According to a study by Prof. Gunther Glenk, Prof. Stefan Reichelstein and doctoral candidate Philip Holler at the Mannheim Institute for Sustainable Energy Studies (MISES), the life-cycle cost of electrolytic hydrogen production is projected to fall by at least $1.6 per kg by 2030.
The researchers analysed system prices and conversion efficiency for three prevalent PtG technologies: alkaline, polymer electrolyte membrane (PEM) and solid oxide cell (SOC) electrolysis.
They find that, over the past 20 years, every time the total number of installed PtG technologies doubled, system prices dropped by 14–17% and the amount of energy required for electrolysis was reduced by 2%.
While the US Department of Energy’s target of producing clean hydrogen at a cost of $1 per kg within the next decade is ambitious, the researchers suggest it is not unrealistic.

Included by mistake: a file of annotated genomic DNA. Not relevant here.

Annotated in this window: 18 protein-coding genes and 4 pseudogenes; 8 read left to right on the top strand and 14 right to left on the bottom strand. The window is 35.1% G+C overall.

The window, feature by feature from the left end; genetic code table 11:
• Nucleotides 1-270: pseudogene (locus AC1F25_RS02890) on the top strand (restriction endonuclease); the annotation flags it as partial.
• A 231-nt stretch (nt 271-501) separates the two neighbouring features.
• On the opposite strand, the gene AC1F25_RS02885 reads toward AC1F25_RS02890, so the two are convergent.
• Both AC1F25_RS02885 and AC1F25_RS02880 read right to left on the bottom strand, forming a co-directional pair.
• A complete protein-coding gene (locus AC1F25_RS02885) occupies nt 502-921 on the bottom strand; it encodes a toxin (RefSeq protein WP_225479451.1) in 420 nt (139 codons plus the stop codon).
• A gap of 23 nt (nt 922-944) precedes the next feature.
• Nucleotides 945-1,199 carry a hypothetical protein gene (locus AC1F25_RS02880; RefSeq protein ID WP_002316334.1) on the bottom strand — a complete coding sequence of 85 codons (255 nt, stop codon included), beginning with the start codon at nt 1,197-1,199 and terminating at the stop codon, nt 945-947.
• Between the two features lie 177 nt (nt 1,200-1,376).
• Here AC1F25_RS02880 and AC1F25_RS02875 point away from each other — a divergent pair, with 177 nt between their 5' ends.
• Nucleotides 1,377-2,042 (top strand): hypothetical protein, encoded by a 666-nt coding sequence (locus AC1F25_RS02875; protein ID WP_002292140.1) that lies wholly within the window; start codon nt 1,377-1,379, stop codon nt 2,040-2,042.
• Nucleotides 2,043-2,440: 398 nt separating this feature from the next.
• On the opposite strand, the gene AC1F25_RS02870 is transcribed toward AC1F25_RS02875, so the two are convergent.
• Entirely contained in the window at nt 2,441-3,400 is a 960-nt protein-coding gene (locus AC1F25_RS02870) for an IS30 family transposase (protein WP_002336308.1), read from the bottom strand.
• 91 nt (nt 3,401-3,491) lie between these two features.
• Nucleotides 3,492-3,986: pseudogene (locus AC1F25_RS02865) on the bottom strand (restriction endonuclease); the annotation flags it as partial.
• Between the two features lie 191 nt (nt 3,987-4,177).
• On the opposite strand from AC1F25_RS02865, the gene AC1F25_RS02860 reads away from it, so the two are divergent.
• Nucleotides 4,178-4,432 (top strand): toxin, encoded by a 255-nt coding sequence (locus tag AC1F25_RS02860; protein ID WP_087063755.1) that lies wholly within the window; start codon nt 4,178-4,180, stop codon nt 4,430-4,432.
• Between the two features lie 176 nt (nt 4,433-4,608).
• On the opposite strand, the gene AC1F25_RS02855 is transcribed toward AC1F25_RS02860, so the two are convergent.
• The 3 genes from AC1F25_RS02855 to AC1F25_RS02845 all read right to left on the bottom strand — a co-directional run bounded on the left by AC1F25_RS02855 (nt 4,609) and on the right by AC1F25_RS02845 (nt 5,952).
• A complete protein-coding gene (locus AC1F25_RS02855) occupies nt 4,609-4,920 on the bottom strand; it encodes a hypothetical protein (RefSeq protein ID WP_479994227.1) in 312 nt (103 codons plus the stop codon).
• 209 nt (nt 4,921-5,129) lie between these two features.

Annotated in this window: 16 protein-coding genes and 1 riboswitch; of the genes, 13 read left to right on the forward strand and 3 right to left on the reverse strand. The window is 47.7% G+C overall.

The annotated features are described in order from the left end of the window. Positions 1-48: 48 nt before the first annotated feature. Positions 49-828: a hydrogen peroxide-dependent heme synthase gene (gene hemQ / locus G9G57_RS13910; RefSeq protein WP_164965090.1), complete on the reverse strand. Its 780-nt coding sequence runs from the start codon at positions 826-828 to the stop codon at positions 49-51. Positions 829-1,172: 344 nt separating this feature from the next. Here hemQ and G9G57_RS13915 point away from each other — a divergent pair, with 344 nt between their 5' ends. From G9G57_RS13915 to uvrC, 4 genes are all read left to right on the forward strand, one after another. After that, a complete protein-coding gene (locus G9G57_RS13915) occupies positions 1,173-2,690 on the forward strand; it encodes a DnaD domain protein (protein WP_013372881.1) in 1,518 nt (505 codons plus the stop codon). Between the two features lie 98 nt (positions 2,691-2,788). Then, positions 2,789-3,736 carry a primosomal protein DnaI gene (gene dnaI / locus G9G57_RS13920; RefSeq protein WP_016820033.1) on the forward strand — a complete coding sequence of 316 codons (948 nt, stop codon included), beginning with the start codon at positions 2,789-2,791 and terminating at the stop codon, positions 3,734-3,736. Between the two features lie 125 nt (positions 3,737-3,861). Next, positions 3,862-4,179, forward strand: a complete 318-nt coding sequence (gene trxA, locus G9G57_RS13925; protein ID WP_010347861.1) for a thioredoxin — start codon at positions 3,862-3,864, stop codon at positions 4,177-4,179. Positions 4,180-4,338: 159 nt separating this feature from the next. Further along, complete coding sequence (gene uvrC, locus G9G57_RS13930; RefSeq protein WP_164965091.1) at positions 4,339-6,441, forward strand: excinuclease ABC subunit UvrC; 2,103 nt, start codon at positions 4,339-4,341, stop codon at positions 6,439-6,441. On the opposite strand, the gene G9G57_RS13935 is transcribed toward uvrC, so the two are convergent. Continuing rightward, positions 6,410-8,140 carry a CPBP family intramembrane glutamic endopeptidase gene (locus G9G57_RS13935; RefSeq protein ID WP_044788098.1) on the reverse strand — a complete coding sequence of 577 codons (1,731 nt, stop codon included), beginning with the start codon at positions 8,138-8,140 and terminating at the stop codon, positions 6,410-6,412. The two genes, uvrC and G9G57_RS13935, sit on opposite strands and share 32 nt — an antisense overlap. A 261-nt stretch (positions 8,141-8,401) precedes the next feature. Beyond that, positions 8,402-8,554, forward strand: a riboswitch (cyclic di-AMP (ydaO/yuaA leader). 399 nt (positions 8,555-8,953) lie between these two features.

“Hydrogen is increasingly considered crucial for storing and flexibly delivering large amounts of clean energy. Widespread adoption of hydrogen energy is widely believed to hinge on continued advances in PtG technologies that convert renewable electricity into hydrogen. To accelerate improvements in these technologies, governments worldwide have introduced sizable subsidy programs for the development, manufacturing and deployment of hydrogen equipment,” explains Prof. Glenk.
This study is available as a working paper from the University of Mannheim.